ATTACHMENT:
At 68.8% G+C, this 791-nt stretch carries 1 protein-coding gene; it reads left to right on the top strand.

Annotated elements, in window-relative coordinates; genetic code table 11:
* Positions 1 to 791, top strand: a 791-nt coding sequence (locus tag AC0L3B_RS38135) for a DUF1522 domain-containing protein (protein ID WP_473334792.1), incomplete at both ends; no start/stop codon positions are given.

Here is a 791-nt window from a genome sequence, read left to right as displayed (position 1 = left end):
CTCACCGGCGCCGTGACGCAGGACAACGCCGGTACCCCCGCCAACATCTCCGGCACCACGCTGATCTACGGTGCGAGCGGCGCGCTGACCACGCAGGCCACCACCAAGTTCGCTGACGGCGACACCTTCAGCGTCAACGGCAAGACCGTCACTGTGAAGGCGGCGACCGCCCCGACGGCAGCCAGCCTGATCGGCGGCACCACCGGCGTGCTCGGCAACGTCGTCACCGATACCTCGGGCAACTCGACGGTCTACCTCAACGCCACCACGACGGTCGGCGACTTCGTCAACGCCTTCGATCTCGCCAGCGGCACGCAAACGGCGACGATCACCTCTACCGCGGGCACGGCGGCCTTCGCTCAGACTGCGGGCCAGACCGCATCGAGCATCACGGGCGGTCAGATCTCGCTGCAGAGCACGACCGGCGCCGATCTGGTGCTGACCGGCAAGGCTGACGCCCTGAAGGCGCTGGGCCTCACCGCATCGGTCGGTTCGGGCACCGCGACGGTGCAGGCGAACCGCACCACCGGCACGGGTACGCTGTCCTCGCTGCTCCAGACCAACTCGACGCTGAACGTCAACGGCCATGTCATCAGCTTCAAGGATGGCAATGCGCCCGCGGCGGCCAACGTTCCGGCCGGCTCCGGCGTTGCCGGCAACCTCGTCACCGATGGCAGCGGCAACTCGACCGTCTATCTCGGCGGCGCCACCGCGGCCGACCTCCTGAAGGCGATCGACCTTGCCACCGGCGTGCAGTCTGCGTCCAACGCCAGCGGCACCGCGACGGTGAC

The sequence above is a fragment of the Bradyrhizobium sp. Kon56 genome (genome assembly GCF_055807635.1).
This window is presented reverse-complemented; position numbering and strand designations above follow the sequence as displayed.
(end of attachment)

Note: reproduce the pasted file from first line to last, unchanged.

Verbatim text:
At 68.8% G+C, this 791-nt stretch carries 1 protein-coding gene; it reads left to right on the top strand.

Annotated elements, in window-relative coordinates; genetic code table 11:
* Positions 1 to 791, top strand: a 791-nt coding sequence (locus tag AC0L3B_RS38135) for a DUF1522 domain-containing protein (protein ID WP_473334792.1), incomplete at both ends; no start/stop codon positions are given.

Here is a 791-nt window from a genome sequence, read left to right as displayed (position 1 = left end):
CTCACCGGCGCCGTGACGCAGGACAACGCCGGTACCCCCGCCAACATCTCCGGCACCACGCTGATCTACGGTGCGAGCGGCGCGCTGACCACGCAGGCCACCACCAAGTTCGCTGACGGCGACACCTTCAGCGTCAACGGCAAGACCGTCACTGTGAAGGCGGCGACCGCCCCGACGGCAGCCAGCCTGATCGGCGGCACCACCGGCGTGCTCGGCAACGTCGTCACCGATACCTCGGGCAACTCGACGGTCTACCTCAACGCCACCACGACGGTCGGCGACTTCGTCAACGCCTTCGATCTCGCCAGCGGCACGCAAACGGCGACGATCACCTCTACCGCGGGCACGGCGGCCTTCGCTCAGACTGCGGGCCAGACCGCATCGAGCATCACGGGCGGTCAGATCTCGCTGCAGAGCACGACCGGCGCCGATCTGGTGCTGACCGGCAAGGCTGACGCCCTGAAGGCGCTGGGCCTCACCGCATCGGTCGGTTCGGGCACCGCGACGGTGCAGGCGAACCGCACCACCGGCACGGGTACGCTGTCCTCGCTGCTCCAGACCAACTCGACGCTGAACGTCAACGGCCATGTCATCAGCTTCAAGGATGGCAATGCGCCCGCGGCGGCCAACGTTCCGGCCGGCTCCGGCGTTGCCGGCAACCTCGTCACCGATGGCAGCGGCAACTCGACCGTCTATCTCGGCGGCGCCACCGCGGCCGACCTCCTGAAGGCGATCGACCTTGCCACCGGCGTGCAGTCTGCGTCCAACGCCAGCGGCACCGCGACGGTGAC

The sequence above is a fragment of the Bradyrhizobium sp. Kon56 genome (genome assembly GCF_055807635.1).
This window is presented reverse-complemented; position numbering and strand designations above follow the sequence as displayed.